Lithium is a strategic resource. Its recent nationalization in Mexico and the enormous reserves of South America position Latin America as a primary source for the digital revolution.
LatinAmerican Post | Santiago Gómez Hernández
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Leer en español: El litio toma su lugar en el mundo como recurso estratégico. ¿Es momento de nacionalizarlo?
The Mexican president, Andrés Manuel López Obrador, signed the decree by which lithium is nationalized, thus reserving exclusively to the Mexican State the competence for its exploitation. Mexico and some South American countries lead the world's lithium reserves, a crucial element for various industries, mainly the batteries we use daily in numerous essential devices.
Despite being pointed out as someone who is not in favor of the environment and renewable energies, López Obrador showed considerable interest in lithium from the beginning of his administration. In the most recent Mining Law, the importance of lithium was established, but it was until now that the decree shielded the exclusivity of the State to exploit the metal. This precious metal is manipulated mainly in the northern states, where Sonora stands out as one with the largest reserves.
In Mexico, foreign investment in strategic issues has historically been taboo. In 1938, the oil industry was nationalized, creating PEMEX, which was once the largest company in Latin America. This allowed the country's growth for decades, so just mentioning its privatization or foreign investment generates panic.
With the nationalization of lithium, López Obrador seeks to create a state company that exploits lithium and not only extracts it but can also process it to make batteries, mainly for electric cars. Although it is not the most prominent producer nor has the largest reserves in Latin America, Mexico will seek to take advantage of its proximity to the United States, the largest market for lithium batteries. Even the installation of a Tesla plant is in negotiations with the Mexican government.
According to the 2021 report of the United States Geological Survey on metals, Mexico has a reserve of 1.7 million tons, far from Bolivia's 21 million, Argentina's 19.3 million, or Chile's 9.6 million, but with which the country America seeks to compete with South America.
Lithium, the "White Gold" of the 21st Century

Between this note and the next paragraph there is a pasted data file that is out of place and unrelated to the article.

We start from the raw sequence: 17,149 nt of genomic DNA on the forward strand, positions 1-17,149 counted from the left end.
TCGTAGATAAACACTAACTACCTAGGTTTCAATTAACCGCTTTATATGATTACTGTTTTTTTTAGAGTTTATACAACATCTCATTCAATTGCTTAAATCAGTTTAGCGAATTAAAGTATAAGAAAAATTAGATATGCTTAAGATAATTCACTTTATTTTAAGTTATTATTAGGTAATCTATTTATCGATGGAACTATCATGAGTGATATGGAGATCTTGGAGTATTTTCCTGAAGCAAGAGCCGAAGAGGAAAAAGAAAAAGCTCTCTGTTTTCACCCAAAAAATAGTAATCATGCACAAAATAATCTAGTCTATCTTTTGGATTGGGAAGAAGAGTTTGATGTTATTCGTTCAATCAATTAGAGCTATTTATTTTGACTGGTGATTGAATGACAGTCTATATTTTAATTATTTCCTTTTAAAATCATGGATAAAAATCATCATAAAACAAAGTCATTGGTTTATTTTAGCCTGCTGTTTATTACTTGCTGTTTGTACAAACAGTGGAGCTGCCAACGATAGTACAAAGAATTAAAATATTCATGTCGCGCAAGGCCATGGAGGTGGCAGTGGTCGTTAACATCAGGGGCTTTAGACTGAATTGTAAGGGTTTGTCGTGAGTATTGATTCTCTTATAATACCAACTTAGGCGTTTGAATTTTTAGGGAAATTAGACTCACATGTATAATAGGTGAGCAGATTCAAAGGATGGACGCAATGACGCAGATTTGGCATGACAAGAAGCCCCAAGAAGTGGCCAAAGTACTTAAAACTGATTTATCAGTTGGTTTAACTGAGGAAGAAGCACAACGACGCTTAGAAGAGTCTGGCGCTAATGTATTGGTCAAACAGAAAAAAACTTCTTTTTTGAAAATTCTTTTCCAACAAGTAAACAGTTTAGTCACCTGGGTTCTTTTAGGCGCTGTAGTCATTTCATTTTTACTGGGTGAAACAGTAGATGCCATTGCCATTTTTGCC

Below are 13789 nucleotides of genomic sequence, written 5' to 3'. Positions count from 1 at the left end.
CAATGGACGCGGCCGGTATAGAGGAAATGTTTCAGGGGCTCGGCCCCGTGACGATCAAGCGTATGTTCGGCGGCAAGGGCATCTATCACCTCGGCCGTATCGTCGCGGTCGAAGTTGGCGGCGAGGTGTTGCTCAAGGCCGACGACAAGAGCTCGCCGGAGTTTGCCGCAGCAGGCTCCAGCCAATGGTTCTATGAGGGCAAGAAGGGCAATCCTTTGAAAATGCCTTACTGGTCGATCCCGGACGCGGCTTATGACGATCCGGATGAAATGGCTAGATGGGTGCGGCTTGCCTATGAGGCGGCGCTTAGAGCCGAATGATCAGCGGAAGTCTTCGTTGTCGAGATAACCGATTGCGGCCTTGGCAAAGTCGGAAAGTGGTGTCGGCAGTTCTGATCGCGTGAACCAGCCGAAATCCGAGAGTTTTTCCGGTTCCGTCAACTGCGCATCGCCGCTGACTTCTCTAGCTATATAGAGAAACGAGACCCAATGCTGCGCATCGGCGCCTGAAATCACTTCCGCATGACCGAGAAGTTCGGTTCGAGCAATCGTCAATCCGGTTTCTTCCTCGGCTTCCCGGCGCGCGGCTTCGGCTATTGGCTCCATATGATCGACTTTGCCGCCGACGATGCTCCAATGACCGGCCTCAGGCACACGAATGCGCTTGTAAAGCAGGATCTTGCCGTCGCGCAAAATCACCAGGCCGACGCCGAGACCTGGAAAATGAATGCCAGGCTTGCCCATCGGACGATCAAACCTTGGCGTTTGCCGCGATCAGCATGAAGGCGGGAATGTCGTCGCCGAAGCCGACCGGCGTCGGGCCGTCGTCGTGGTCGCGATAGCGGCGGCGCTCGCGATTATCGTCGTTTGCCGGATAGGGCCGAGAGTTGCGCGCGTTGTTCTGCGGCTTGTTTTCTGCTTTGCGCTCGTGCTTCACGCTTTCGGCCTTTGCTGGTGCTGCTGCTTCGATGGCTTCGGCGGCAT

Of the estimated 86 million tons of lithium reserves in the world, 58% are found in three Latin American countries: Bolivia, Argentina, and Chile, which form the "Lithium Triangle." It is an area whose industrial potential is just beginning, less than 20 years of extensive exploitation, which will grow to feed the technology produced rapidly in the world.
In Chile and Argentina, private initiative is essential in exploiting this mineral. On the other hand, in Bolivia, since the government of Evo Morales, its exploitation has been the exclusive competence of the State, a case similar to what is happening now in Mexico, which is just over a decade away in this competitive industry.
Lithium is not only used for batteries. It also has medical uses in industries such as metallurgy and chemicals to produce lubricants, ceramics, and glass. Similarly, its potential is still being studied in other sectors, something that will have future benefits for these three countries. However, it should be noted that lithium processing in Latin America still needs to be improved. It is exported as a raw material but has yet to be as a by-product, which could be compared to the oil industry, where the region is also a strategic location.
The decades of economic prosperity generated by oil were not fully taken advantage of by countries like Mexico, Venezuela, or Peru. Lithium is thus presented as an opportunity to follow a different path from oil and represent regional development. Argentina has already taken the first step by installing the first lithium battery production plant in Latin America.
In addition to lithium, Latin America is rich in rare earth, a series of lanthanides ("rare" metals) that are important in the technology industry, for example, in producing automobiles or telephones. Brazil is one of the world's largest producers of rare earth and has one of the largest reserves along with China. Mexico, Venezuela, and Colombia also have deposits of these elements.
In Colombia, coltan production stands out, a series of "rare" metals whose importance in the technology industry is strategic. The problem is that its extraction is done illegally. It is extracted in regions controlled by armed groups and with ties to drug trafficking national and international, mainly from Mexico, to take it to the United States, Europe, and Asia. However, lithium, rare earth, or coltan have in common the environmental damage that they can cause, and in the case of coltan, also severe social problems such as those that occur in the Congo or Colombia, with illegal trafficking that creates a sophisticated network of organized crime with its respective damages.